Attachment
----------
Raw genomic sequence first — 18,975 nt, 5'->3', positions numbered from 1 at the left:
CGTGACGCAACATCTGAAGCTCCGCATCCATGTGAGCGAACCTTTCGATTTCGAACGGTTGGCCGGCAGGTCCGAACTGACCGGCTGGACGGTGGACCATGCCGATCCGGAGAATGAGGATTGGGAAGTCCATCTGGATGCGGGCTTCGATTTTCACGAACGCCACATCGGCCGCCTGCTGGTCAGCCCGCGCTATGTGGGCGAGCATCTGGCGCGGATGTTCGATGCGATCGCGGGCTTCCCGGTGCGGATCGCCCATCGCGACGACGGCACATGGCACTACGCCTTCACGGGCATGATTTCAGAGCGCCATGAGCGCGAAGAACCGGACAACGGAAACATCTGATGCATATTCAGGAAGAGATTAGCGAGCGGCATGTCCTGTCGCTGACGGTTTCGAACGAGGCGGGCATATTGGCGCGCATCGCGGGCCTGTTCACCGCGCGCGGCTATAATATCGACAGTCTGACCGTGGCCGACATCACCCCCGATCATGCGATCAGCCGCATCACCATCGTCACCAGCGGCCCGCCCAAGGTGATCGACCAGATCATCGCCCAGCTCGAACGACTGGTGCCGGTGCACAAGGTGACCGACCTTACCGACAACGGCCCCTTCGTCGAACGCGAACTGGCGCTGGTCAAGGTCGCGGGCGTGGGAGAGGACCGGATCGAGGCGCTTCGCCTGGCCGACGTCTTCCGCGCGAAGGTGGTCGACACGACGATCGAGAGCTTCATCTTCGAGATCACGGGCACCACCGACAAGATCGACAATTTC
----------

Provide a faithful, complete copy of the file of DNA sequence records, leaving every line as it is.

Raw genomic sequence first — 18,975 nt, 5'->3', positions numbered from 1 at the left:
CGTGACGCAACATCTGAAGCTCCGCATCCATGTGAGCGAACCTTTCGATTTCGAACGGTTGGCCGGCAGGTCCGAACTGACCGGCTGGACGGTGGACCATGCCGATCCGGAGAATGAGGATTGGGAAGTCCATCTGGATGCGGGCTTCGATTTTCACGAACGCCACATCGGCCGCCTGCTGGTCAGCCCGCGCTATGTGGGCGAGCATCTGGCGCGGATGTTCGATGCGATCGCGGGCTTCCCGGTGCGGATCGCCCATCGCGACGACGGCACATGGCACTACGCCTTCACGGGCATGATTTCAGAGCGCCATGAGCGCGAAGAACCGGACAACGGAAACATCTGATGCATATTCAGGAAGAGATTAGCGAGCGGCATGTCCTGTCGCTGACGGTTTCGAACGAGGCGGGCATATTGGCGCGCATCGCGGGCCTGTTCACCGCGCGCGGCTATAATATCGACAGTCTGACCGTGGCCGACATCACCCCCGATCATGCGATCAGCCGCATCACCATCGTCACCAGCGGCCCGCCCAAGGTGATCGACCAGATCATCGCCCAGCTCGAACGACTGGTGCCGGTGCACAAGGTGACCGACCTTACCGACAACGGCCCCTTCGTCGAACGCGAACTGGCGCTGGTCAAGGTCGCGGGCGTGGGAGAGGACCGGATCGAGGCGCTTCGCCTGGCCGACGTCTTCCGCGCGAAGGTGGTCGACACGACGATCGAGAGCTTCATCTTCGAGATCACGGGCACCACCGACAAGATCGACAATTTC